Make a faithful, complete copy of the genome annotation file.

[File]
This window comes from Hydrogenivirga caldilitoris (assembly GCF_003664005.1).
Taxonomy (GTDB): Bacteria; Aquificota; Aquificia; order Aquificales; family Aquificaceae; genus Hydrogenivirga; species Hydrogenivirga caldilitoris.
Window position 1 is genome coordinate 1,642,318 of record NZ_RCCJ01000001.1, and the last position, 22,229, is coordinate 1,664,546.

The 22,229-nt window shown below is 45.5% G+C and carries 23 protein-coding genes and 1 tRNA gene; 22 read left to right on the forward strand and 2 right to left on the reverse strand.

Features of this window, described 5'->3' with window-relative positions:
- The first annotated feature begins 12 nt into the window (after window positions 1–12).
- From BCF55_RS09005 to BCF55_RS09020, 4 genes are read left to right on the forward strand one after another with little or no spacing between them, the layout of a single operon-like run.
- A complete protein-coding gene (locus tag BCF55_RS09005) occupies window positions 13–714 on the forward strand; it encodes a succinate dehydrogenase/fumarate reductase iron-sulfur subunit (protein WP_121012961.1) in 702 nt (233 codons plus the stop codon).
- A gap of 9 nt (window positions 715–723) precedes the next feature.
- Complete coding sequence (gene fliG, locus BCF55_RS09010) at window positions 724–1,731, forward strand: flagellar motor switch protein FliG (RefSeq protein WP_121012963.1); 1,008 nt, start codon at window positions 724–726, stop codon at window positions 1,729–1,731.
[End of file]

This window comes from Hydrogenivirga caldilitoris (assembly GCF_003664005.1).
Taxonomy (GTDB): Bacteria; Aquificota; Aquificia; order Aquificales; family Aquificaceae; genus Hydrogenivirga; species Hydrogenivirga caldilitoris.
Window position 1 is genome coordinate 1,642,318 of record NZ_RCCJ01000001.1, and the last position, 22,229, is coordinate 1,664,546.

The 22,229-nt window shown below is 45.5% G+C and carries 23 protein-coding genes and 1 tRNA gene; 22 read left to right on the forward strand and 2 right to left on the reverse strand.

Features of this window, described 5'->3' with window-relative positions:
- The first annotated feature begins 12 nt into the window (after window positions 1–12).
- From BCF55_RS09005 to BCF55_RS09020, 4 genes are read left to right on the forward strand one after another with little or no spacing between them, the layout of a single operon-like run.
- A complete protein-coding gene (locus tag BCF55_RS09005) occupies window positions 13–714 on the forward strand; it encodes a succinate dehydrogenase/fumarate reductase iron-sulfur subunit (protein WP_121012961.1) in 702 nt (233 codons plus the stop codon).
- A gap of 9 nt (window positions 715–723) precedes the next feature.
- Complete coding sequence (gene fliG, locus BCF55_RS09010) at window positions 724–1,731, forward strand: flagellar motor switch protein FliG (RefSeq protein WP_121012963.1); 1,008 nt, start codon at window positions 724–726, stop codon at window positions 1,729–1,731.